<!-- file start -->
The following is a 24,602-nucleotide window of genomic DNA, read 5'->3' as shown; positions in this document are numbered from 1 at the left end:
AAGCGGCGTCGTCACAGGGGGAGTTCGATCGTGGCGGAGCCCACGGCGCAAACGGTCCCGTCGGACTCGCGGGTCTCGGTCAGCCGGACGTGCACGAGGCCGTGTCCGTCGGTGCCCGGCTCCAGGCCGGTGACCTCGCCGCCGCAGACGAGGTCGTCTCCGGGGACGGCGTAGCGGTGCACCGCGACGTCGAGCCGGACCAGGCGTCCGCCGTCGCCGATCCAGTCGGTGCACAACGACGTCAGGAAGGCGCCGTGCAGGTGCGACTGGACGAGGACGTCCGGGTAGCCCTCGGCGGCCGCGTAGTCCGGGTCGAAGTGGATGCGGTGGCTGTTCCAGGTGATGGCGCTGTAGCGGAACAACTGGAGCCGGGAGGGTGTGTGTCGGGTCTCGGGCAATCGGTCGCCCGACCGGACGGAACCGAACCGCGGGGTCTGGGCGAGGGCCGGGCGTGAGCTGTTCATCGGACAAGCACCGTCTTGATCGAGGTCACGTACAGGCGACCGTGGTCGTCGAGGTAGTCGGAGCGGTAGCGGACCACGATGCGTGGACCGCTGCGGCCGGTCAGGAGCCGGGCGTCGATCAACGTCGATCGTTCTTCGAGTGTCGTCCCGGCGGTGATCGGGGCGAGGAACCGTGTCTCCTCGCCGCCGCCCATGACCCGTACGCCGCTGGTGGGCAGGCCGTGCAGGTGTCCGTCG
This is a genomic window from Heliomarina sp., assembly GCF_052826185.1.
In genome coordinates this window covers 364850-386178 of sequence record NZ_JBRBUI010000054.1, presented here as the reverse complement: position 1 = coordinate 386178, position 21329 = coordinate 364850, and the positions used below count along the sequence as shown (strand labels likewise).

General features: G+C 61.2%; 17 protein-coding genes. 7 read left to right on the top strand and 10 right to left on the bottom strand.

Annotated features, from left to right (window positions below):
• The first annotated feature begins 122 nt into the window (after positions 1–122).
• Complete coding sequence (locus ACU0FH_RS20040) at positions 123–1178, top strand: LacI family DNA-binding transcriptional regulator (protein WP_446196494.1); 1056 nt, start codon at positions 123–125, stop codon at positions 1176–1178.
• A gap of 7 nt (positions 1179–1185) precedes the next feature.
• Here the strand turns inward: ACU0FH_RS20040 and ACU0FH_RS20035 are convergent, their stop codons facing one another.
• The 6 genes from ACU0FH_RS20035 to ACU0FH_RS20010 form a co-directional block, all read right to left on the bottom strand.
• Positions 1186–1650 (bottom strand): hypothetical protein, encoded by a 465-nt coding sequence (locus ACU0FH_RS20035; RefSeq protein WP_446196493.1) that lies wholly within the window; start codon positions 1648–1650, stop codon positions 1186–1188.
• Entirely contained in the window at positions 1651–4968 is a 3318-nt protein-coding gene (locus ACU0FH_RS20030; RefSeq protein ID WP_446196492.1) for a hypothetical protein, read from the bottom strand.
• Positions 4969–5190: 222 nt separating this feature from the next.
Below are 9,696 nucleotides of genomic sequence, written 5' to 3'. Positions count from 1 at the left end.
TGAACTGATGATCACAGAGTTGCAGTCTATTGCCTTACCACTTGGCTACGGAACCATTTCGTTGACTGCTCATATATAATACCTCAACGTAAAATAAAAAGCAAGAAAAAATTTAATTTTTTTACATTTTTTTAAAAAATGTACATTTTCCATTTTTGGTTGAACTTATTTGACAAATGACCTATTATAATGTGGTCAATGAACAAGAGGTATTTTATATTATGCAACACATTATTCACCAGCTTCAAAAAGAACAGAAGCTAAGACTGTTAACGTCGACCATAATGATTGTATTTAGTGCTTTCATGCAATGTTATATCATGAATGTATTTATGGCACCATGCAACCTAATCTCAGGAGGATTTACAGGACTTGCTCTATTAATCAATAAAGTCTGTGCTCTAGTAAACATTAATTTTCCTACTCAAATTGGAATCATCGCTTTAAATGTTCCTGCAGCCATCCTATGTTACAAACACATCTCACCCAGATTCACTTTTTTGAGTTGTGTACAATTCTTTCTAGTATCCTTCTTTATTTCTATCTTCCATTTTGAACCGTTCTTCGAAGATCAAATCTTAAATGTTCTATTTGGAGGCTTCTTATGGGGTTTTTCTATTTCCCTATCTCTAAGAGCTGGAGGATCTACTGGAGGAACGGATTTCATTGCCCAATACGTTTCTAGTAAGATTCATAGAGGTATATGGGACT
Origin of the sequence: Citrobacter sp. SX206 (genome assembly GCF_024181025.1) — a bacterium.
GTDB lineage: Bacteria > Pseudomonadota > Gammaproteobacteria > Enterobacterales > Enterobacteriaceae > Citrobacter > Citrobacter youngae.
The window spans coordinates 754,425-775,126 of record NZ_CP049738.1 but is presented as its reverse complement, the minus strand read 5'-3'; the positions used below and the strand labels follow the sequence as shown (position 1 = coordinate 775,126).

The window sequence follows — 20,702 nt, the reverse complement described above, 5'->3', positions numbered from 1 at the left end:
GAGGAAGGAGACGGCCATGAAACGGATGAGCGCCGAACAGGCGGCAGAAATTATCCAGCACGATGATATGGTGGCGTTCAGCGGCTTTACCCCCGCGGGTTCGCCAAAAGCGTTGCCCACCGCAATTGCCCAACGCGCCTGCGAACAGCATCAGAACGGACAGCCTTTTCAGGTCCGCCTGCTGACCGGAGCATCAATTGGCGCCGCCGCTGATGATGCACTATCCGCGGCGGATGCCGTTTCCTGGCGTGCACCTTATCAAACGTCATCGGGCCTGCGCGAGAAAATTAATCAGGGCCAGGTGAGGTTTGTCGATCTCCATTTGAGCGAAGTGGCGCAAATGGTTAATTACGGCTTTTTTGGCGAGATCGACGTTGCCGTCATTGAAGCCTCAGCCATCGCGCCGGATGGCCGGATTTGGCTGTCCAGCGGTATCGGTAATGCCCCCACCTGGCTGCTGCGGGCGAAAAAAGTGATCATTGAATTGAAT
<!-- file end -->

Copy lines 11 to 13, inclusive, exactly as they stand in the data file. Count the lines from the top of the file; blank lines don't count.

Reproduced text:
• The 6 genes from ACU0FH_RS20035 to ACU0FH_RS20010 form a co-directional block, all read right to left on the bottom strand.
• Positions 1186–1650 (bottom strand): hypothetical protein, encoded by a 465-nt coding sequence (locus ACU0FH_RS20035; RefSeq protein WP_446196493.1) that lies wholly within the window; start codon positions 1648–1650, stop codon positions 1186–1188.
• Entirely contained in the window at positions 1651–4968 is a 3318-nt protein-coding gene (locus ACU0FH_RS20030; RefSeq protein ID WP_446196492.1) for a hypothetical protein, read from the bottom strand.